Tim O'Connor, chairman of the Implementation Advisory Group
HOPES remain high that the first directly-elected Mayor of Limerick will take up office next year despite the Covid-19 crisis.
That’s according to John Paul Phelan, Minister of State at the Department of Housing, Planning and Local Government, who is overseeing the process to establish the new role.
History was made 12 months ago when voters in Limerick narrowly endorsed proposals for a directly-elected mayor with executive powers and responsibilities.
Similar plebiscites were rejected by voters in Cork City and Waterford meaning Limerick will be the first county in Ireland to have a directly-elected Mayor.
Speaking on the first anniversary of the plebiscite, Minister Phelan told the Limerick Leader he remains confident the first vote to elect a mayor will take place next summer.
“It is still the position (to have an election in summer 2021) but obviously, with Covid we don’t know where we will stand with elections or referendums or anything like that for this time next year - there is a question with social distancing and everything – but if it’s possible to do it then it will be done,” he said.
Mr Phelan says there is cross-party support for the proposal and that he expects it will be progressed by whoever is in government following the conclusion of the current negotiations.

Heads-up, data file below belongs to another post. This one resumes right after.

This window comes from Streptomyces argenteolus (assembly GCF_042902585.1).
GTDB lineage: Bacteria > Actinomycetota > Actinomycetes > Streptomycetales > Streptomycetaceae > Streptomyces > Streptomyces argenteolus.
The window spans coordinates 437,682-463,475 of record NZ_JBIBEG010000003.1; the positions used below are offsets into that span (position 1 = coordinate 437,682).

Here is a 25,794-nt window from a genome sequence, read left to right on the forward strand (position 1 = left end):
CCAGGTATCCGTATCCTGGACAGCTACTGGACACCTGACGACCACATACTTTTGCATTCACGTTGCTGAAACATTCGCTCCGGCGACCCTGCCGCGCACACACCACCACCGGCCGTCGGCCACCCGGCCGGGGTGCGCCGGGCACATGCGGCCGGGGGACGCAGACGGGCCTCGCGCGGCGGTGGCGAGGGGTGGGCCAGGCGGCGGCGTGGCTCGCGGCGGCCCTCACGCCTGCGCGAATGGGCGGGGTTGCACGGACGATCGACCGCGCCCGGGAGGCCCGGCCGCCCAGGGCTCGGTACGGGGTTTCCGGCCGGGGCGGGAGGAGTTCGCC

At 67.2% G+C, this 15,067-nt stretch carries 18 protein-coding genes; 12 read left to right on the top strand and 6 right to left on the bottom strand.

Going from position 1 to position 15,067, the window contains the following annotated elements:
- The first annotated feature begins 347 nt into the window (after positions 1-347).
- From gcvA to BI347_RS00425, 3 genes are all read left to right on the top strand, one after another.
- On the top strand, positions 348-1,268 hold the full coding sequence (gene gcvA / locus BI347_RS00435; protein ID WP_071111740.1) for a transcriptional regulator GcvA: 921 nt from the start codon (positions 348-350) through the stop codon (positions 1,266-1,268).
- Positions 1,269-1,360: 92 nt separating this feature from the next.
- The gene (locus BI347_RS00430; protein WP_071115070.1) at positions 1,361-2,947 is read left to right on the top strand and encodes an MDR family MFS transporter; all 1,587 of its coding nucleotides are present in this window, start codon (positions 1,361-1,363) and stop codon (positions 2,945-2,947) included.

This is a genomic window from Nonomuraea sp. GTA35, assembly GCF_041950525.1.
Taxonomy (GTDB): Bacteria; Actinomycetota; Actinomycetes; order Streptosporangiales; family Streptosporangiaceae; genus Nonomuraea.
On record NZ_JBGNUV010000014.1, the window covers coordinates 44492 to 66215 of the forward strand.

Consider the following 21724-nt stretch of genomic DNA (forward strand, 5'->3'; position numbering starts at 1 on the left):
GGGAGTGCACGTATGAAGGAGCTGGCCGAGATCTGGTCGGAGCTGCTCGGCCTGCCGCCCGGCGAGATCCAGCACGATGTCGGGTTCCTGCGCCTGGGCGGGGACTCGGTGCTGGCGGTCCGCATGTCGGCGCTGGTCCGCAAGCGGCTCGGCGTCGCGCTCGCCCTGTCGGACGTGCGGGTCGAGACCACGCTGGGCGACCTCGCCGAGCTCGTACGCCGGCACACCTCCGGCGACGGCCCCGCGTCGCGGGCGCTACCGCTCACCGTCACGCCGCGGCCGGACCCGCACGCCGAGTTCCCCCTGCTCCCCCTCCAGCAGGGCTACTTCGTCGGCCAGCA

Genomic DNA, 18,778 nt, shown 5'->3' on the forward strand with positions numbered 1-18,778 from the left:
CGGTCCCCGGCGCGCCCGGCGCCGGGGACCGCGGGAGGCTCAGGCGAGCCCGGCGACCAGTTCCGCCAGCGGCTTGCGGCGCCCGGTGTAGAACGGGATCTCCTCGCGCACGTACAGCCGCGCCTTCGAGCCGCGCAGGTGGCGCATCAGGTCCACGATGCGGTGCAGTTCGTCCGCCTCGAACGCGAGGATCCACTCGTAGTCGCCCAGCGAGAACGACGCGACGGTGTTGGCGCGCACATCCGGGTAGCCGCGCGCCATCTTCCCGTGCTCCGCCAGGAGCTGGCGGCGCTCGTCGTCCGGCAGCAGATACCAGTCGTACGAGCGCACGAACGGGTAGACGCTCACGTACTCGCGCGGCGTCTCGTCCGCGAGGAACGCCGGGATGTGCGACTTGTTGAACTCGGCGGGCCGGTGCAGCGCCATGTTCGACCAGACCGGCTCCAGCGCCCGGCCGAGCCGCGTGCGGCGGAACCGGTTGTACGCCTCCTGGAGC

“There can be no question of leaving it linger. It has to be implemented. The people in Limerick did vote for it by a nice margin. They voted for it clearly and that needs to be implemented and I don’t get any sense from any of the political parties - not withstanding the Covid situation that we are in - that anybody is eager to stop it or block it,” he told the Leader.
Tim O’Connor, chairman of the Implementation Advisory Group, says he expects the group’s report to be complete and submitted to government before the end of the year.
“This is a big opportunity now - it is an important moment in the history of local government in Ireland. This is a big move, government has been thinking about it for some time and there have been a number of efforts at it before so this is a big decision by government to say we are doing it now,” he said.
While the work of the group has been delayed by Covid-19, Mr O’Connor, says progress is being made and that he believes legislation can be brought before the Oireachtas later this year.
“I’m satisfied, and it sounds to me, that this is a settled policy position across all the parties so whatever configuration the next government takes I would be very hopeful they will stay with this plus the fact that the people of Limerick voted for it,” he said adding that he is supportive of the concept of having a directly-elected mayor.
“People want good quality public services; They want them joined up;They want their voice heard and they want to be listened to. We are inserting a very powerful office with the mandate of the people,” he said.